**It is not so much whether a theorem is useful that matters, but how elegant it is.**- Chapter 15, Random Reflections on Mathematics and Science, p. 274

- As one sharpens a knife on a whetstone, the brain can be sharpened on dull objects of thought. Every form of assiduous thinking has its value.
- Chapter 15, Random Reflections on Mathematics and Science, p. 278

**Thoughts are steered in different ways.**- Chapter 15, Random Reflections on Mathematics and Science, p. 275

- I am turned off when I see only formulas and symbols, and little text.
- Chapter 15, Random Reflections on Mathematics and Science, p. 275

- Mathematics may be a way of developing physically, that is anatomically, new connections in the brain.
- Chapter 15, Random Reflections on Mathematics and Science, p. 277

## Quotes about Stanislaw Ulam[edit]

- [I]t was seeing the gist, the inner core of a problem, that enabled him to open so many new roads—roads that often led to new branches of mathematics. ...Cellular automata theory, which he proposed to von Neumann; the Monte Carlo method of solving intractable problems, not only in probability theory but in areas such as number theory where the method would not have been thought applicable; and his work on nonlinear processes that anticipated today's interest in solitons and "chaos." We still do not know—it remains a government secret—what jumped into Ulam's head that made it possible for Edward Teller to build the H-bomb.
- Martin Gardner, Preface,
*Science, Computers, and People: From the Tree of Mathematics*(1986) by Stanislaw M. Ulam.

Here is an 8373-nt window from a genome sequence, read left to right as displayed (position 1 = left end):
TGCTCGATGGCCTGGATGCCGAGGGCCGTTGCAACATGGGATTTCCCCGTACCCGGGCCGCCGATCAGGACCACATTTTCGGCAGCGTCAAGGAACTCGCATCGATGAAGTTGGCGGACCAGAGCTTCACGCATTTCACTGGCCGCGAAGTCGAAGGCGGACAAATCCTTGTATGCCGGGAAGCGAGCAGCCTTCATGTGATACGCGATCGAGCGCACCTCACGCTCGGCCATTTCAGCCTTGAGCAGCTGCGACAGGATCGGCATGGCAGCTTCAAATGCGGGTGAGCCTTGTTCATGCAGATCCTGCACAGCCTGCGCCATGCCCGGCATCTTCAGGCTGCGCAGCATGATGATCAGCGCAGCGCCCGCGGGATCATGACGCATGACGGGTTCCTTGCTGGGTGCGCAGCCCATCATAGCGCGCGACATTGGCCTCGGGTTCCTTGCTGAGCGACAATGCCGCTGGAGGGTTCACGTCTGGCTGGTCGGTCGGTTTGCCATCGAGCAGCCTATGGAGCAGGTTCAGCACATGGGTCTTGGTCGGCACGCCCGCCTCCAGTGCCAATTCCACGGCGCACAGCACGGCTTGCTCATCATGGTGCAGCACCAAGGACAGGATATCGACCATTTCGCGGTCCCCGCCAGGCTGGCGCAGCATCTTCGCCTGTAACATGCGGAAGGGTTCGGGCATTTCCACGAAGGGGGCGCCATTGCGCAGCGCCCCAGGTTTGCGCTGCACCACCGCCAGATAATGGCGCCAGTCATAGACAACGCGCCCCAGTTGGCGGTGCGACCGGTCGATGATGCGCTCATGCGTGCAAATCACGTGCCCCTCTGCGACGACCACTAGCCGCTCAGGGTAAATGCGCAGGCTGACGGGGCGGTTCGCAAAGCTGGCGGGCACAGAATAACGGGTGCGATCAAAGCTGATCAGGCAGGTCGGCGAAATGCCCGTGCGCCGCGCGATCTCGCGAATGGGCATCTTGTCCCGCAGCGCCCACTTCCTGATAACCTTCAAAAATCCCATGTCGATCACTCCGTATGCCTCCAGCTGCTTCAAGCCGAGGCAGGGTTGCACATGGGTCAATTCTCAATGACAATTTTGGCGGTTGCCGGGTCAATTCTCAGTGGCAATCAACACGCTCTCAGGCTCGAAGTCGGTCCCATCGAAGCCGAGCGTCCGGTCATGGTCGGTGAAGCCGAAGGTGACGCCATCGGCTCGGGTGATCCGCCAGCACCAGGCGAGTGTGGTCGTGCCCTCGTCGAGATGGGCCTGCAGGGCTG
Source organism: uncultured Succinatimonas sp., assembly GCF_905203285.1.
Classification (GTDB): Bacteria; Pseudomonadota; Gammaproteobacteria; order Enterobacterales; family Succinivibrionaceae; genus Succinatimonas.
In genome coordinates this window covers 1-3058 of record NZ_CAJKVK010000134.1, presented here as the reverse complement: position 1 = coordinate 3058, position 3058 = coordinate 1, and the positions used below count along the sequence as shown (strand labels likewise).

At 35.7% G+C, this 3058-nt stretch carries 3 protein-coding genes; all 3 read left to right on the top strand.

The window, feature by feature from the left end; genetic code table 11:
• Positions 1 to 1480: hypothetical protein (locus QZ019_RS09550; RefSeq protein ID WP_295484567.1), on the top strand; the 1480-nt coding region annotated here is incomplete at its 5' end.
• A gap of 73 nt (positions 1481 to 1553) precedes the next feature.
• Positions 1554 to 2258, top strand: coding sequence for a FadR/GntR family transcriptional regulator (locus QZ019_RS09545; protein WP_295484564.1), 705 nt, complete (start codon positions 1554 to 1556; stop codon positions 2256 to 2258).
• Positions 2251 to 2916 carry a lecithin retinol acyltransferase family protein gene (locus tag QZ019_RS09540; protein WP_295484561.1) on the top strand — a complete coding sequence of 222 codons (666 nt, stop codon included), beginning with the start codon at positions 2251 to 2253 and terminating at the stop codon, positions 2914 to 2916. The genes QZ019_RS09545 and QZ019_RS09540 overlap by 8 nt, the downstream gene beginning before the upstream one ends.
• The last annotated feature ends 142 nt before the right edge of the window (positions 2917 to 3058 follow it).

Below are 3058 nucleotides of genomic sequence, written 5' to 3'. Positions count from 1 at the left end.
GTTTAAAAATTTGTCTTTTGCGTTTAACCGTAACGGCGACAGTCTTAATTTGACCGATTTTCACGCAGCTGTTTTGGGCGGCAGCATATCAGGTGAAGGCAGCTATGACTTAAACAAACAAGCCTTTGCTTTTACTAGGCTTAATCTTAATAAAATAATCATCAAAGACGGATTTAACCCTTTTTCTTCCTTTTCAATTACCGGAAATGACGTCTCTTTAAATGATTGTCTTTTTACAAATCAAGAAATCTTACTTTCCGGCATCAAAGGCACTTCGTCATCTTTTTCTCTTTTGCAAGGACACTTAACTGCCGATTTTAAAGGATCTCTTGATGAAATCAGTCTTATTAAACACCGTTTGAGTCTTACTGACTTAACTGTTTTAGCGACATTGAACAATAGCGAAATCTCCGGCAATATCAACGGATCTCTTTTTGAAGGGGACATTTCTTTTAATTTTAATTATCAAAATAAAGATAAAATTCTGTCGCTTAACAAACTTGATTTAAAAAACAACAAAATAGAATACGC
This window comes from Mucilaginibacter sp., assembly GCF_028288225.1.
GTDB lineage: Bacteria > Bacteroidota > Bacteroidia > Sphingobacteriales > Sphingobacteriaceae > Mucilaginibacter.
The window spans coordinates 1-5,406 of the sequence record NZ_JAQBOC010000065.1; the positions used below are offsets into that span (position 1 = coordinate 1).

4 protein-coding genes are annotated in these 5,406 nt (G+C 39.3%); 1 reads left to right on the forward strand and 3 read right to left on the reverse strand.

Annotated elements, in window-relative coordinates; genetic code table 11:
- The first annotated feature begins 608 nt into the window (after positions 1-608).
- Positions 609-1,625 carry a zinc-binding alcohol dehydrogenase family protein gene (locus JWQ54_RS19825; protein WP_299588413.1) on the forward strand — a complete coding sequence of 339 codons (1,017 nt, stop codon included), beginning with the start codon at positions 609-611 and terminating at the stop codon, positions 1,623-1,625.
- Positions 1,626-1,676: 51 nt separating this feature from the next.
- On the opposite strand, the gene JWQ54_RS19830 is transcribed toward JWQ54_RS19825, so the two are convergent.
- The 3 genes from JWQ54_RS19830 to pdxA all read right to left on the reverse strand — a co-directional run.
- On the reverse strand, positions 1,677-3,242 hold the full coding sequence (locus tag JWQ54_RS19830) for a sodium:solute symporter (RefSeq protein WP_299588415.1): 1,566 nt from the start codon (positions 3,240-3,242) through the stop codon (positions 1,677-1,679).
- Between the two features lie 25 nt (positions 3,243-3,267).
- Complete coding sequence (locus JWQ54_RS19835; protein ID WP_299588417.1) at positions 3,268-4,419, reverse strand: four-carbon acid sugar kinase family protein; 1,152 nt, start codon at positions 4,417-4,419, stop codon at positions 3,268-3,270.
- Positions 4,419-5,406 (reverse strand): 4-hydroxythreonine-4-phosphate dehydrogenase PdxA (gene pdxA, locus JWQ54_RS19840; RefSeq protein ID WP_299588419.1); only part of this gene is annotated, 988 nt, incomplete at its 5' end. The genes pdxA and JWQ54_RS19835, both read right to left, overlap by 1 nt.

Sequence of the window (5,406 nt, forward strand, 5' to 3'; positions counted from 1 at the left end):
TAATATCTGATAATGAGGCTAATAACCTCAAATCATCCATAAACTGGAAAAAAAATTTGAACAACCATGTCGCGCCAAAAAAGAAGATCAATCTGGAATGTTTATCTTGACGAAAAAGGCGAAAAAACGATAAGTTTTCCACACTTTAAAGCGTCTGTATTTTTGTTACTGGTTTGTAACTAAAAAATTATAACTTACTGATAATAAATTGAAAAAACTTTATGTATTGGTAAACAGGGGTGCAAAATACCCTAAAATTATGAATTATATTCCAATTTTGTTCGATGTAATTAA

- Martin Gardner, Preface,
- Teller’s calculations were faulty; his prototype would have been a dud. This was first noticed by Stanislaw Ulam... Having shown that the Teller scheme was a nonstarter, Ulam produced, in his typically absent-minded fashion, a workable alternative. “I found him at home at noon staring intensely out of a window with a very strange expression on his face,” Ulam’s wife recalled. “I can never forget
**his faraway look as peering unseeing in the garden, he said in a thin voice—I can still hear it—‘I found a way to make it work.’**”- quoted in Holt, Jim. "How the Computers Exploded | Jim Holt" (in en). ISSN 0028-7504.

- I contributed; Ulam did not. I'm sorry I had to answer it in this abrupt way. Ulam was rightly dissatisfied with an old approach. He came to me with a part of an idea which I already had worked out and difficulty getting people to listen to. He was willing to sign a paper. When it then came to defending that paper and really putting work into it, he refused. He said, "I don't believe in it."
- Edward Teller, On the creation of the hydrogen bomb, in "Infamy and honor at the Atomic Café : Edward Teller has no regrets about his contentious career" by Gary Stix in
*Scientific American*(October 1999), p. 42-43.

- Edward Teller, On the creation of the hydrogen bomb, in "Infamy and honor at the Atomic Café : Edward Teller has no regrets about his contentious career" by Gary Stix in

- With his unusual looks and magnetic green eyes, he always seemed to stand out in a crowd. I remember a party years later when Georgia O'Keefe pointed an imperious finger in his direction and exclaimed
**"Who is that man?"**- Françoise Ulam, Adventures of a Mathematician, Postscript To Adventures, p. 306

- Engraved on my memory is the day when I found him at noon staring intensely out of a window in our living room with a strange expression on his face. Peering unseeing into the garden, he said "I found a way to make it work." "What work?" I asked. "The Super" he replied. "It is a totally different scheme, and it will change the course of history."
- Françoise Ulam, Adventures of a Mathematician, Postscript To Adventures, p. 311